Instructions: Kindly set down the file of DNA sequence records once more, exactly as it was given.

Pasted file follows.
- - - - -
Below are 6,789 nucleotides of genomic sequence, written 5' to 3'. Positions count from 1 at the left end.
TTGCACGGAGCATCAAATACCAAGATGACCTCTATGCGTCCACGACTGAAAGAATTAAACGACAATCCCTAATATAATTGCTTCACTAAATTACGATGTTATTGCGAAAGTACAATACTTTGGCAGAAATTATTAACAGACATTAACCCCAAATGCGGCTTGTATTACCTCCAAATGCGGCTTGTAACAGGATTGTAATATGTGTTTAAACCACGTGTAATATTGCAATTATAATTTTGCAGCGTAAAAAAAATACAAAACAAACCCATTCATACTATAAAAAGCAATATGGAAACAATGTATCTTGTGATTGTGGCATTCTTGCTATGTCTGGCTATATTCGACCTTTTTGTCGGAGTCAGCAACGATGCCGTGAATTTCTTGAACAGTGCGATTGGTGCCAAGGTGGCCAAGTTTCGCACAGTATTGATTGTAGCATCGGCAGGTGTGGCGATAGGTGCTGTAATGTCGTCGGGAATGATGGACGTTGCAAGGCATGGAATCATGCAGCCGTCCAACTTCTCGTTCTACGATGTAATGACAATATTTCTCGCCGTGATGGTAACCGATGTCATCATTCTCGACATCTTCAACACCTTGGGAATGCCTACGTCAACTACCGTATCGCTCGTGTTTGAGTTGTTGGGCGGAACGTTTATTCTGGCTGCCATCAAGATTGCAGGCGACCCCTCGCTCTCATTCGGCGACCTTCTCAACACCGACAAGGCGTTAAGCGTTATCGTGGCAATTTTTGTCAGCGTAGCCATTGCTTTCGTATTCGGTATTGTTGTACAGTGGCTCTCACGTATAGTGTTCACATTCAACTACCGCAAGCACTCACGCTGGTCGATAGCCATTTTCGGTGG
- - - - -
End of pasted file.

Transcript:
Below are 6,789 nucleotides of genomic sequence, written 5' to 3'. Positions count from 1 at the left end.
TTGCACGGAGCATCAAATACCAAGATGACCTCTATGCGTCCACGACTGAAAGAATTAAACGACAATCCCTAATATAATTGCTTCACTAAATTACGATGTTATTGCGAAAGTACAATACTTTGGCAGAAATTATTAACAGACATTAACCCCAAATGCGGCTTGTATTACCTCCAAATGCGGCTTGTAACAGGATTGTAATATGTGTTTAAACCACGTGTAATATTGCAATTATAATTTTGCAGCGTAAAAAAAATACAAAACAAACCCATTCATACTATAAAAAGCAATATGGAAACAATGTATCTTGTGATTGTGGCATTCTTGCTATGTCTGGCTATATTCGACCTTTTTGTCGGAGTCAGCAACGATGCCGTGAATTTCTTGAACAGTGCGATTGGTGCCAAGGTGGCCAAGTTTCGCACAGTATTGATTGTAGCATCGGCAGGTGTGGCGATAGGTGCTGTAATGTCGTCGGGAATGATGGACGTTGCAAGGCATGGAATCATGCAGCCGTCCAACTTCTCGTTCTACGATGTAATGACAATATTTCTCGCCGTGATGGTAACCGATGTCATCATTCTCGACATCTTCAACACCTTGGGAATGCCTACGTCAACTACCGTATCGCTCGTGTTTGAGTTGTTGGGCGGAACGTTTATTCTGGCTGCCATCAAGATTGCAGGCGACCCCTCGCTCTCATTCGGCGACCTTCTCAACACCGACAAGGCGTTAAGCGTTATCGTGGCAATTTTTGTCAGCGTAGCCATTGCTTTCGTATTCGGTATTGTTGTACAGTGGCTCTCACGTATAGTGTTCACATTCAACTACCGCAAGCACTCACGCTGGTCGATAGCCATTTTCGGTGG